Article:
The Open UniversitySkip to content

Primary production export flux in Marguerite Bay (Antarctic Peninsula): linking upper water-column production to sediment trap flux

Weston, Keith; Jickells, Timothy D.; Carson, Damien S.; Clarke, Andrew; Meredith, Michael P.; Brandon, Mark A.; Wallace, Margaret I.; Ussher, Simon J. and Hendry, Katherine R. (2013). Primary production export flux in Marguerite Bay (Antarctic Peninsula): linking upper water-column production to sediment trap flux. Deep-Sea Research Part I: Oceanographic Research Papers, 75 pp. 52–66.

Full text available as:
PDF (Accepted Manuscript) - Requires a PDF viewer such as GSview, Xpdf or Adobe Acrobat Reader
Download (640kB) | Preview
DOI (Digital Object Identifier) Link:
Google Scholar: Look up in Google Scholar


The relationship between exportable or 'new' primary production to the actual exported primary production in shelf seas is key to understanding the role of phytoplankton production in the delivery of carbon to the seabed. We measured new and regenerated primary production in surface waters at a coastal Antarctic site and related it to direct measurements of particle flux using sediment traps. The study site is the location of a long-term study, the Rothera Oceanographic and Biological Time Series. Upper water column new primary production from rate measurements were shown to be in agreement with estimates calculated from concurrent nutrient deficit measurements, providing confidence in our new primary production estimates for this region. Comparison with sediment trap flux measurements showed that at this coastal time series site (total water column depth 520m) ~2% of the upper mixed layer new production was exported to traps at 200m and 400m depth. The maximum particle flux rate to sediment traps at a site further offshore (total water column depth 820m) was lower than the flux at the coastal time series site but flux of particulate organic carbon was at similar rates during the high flux period. Remineralisation in the upper water column occurred above the upper sediment traps at both sites, with minimal remineralisation below 200m. Overall this study shows this highly productive region on the Western Antarctic Peninsula is best characterised as 'high recycling and low export'.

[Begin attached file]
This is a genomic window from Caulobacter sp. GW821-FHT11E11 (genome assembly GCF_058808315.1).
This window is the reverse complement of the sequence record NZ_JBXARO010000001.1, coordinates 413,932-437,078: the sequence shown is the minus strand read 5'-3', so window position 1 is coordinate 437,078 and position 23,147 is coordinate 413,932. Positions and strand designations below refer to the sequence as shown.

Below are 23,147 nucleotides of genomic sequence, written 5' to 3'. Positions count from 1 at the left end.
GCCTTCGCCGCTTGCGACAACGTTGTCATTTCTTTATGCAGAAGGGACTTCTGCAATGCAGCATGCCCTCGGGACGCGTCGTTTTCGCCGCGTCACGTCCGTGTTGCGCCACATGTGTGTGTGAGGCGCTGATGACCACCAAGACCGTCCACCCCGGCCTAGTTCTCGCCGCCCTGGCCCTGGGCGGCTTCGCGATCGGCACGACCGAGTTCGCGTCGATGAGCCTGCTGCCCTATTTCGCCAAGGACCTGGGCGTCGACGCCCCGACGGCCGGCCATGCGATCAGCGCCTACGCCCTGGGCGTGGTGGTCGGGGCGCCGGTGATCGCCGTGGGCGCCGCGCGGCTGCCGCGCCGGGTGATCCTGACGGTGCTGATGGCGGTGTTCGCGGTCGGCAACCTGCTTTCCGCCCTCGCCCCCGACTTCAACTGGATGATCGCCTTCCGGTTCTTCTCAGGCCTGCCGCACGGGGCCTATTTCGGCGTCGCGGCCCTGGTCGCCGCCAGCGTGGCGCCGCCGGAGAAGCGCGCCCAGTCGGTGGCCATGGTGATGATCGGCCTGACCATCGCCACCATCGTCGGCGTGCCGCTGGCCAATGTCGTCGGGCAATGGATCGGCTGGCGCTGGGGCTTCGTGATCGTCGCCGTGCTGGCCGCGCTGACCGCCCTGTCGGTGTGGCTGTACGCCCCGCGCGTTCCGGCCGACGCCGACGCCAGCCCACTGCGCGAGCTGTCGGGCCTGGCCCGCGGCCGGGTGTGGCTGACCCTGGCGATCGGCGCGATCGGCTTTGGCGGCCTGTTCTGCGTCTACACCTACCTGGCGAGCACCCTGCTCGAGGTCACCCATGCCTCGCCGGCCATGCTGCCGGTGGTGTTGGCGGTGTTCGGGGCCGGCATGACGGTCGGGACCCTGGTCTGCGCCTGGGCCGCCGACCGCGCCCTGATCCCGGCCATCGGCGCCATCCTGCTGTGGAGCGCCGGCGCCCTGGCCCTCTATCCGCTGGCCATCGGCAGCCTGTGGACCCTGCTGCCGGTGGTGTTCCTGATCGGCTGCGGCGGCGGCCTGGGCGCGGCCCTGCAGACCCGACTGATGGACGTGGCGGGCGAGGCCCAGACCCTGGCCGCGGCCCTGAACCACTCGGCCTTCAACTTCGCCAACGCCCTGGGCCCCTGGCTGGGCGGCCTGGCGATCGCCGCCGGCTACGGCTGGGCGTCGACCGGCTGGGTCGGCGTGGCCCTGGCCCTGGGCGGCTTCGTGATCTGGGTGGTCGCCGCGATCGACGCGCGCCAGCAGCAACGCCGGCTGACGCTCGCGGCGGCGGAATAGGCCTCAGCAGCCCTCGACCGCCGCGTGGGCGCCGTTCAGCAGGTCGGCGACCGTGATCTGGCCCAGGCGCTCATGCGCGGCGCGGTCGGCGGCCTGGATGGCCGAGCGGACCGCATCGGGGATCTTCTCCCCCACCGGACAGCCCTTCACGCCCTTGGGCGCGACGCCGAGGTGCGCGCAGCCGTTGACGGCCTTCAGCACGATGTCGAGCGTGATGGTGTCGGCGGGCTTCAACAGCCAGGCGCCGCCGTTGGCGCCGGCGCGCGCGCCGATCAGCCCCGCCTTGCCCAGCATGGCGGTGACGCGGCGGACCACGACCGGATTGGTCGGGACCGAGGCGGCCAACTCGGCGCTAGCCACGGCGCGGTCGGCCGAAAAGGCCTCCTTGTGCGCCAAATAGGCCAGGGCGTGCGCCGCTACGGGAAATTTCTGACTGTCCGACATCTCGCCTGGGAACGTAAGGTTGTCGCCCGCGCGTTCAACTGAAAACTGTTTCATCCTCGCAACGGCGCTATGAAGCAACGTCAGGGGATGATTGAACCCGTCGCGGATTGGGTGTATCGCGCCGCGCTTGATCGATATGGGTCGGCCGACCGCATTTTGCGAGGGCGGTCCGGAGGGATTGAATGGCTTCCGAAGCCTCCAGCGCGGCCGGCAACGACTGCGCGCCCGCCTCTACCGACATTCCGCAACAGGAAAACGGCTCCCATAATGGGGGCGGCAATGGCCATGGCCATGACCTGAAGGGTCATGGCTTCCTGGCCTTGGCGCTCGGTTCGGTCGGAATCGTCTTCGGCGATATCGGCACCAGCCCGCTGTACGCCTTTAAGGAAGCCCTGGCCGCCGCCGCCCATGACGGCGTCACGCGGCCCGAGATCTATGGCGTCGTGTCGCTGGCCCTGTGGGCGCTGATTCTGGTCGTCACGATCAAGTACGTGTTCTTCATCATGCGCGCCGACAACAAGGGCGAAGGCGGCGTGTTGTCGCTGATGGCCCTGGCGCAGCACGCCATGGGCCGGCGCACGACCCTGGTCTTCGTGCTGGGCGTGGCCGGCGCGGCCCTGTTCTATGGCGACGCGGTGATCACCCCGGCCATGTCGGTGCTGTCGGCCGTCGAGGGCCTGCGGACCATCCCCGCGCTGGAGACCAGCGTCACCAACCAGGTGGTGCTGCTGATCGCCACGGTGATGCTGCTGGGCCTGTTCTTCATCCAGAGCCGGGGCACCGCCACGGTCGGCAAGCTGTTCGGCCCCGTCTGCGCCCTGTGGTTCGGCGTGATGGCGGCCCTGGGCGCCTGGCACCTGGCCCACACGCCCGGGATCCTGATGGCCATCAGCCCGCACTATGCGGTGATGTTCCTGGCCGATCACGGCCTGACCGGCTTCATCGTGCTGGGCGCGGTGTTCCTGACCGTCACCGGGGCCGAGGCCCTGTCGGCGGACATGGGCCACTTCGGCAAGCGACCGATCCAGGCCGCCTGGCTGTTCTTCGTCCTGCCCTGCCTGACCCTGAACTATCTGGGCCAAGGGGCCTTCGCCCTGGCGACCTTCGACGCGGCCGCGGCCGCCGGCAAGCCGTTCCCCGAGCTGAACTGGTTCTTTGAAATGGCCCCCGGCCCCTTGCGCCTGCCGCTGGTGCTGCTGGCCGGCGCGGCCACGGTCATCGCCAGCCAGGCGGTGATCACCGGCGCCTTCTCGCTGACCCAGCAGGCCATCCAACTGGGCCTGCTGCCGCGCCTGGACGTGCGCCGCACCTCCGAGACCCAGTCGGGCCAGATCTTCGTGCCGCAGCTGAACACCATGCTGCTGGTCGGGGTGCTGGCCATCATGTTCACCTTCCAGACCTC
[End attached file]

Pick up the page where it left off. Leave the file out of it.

Item Type: Journal Item
Copyright Holders: 2013 Elsevier Ltd.
ISSN: 0967-0637
Project Funding Details:
Funded Project NameProject IDFunding Body
Not SetNot SetNERC (Natural Environment Research Council)
Keywords: primary production; new production; regenerated production; f ratio; Antarctic Peninsula; Southern Ocean
Academic Unit/School: Faculty of Science, Technology, Engineering and Mathematics (STEM) > Environment, Earth and Ecosystem Sciences
Faculty of Science, Technology, Engineering and Mathematics (STEM)
Item ID: 35794
Depositing User: Mark Brandon
Date Deposited: 18 Feb 2013 10:47
Last Modified: 21 Jan 2020 16:32
Share this page:


Altmetrics from Altmetric

Citations from Dimensions

Download history for this item

These details should be considered as only a guide to the number of downloads performed manually. Algorithmic methods have been applied in an attempt to remove automated downloads from the displayed statistics but no guarantee can be made as to the accuracy of the figures.

Actions (login may be required)

Policies | Disclaimer

© The Open University   contact the OU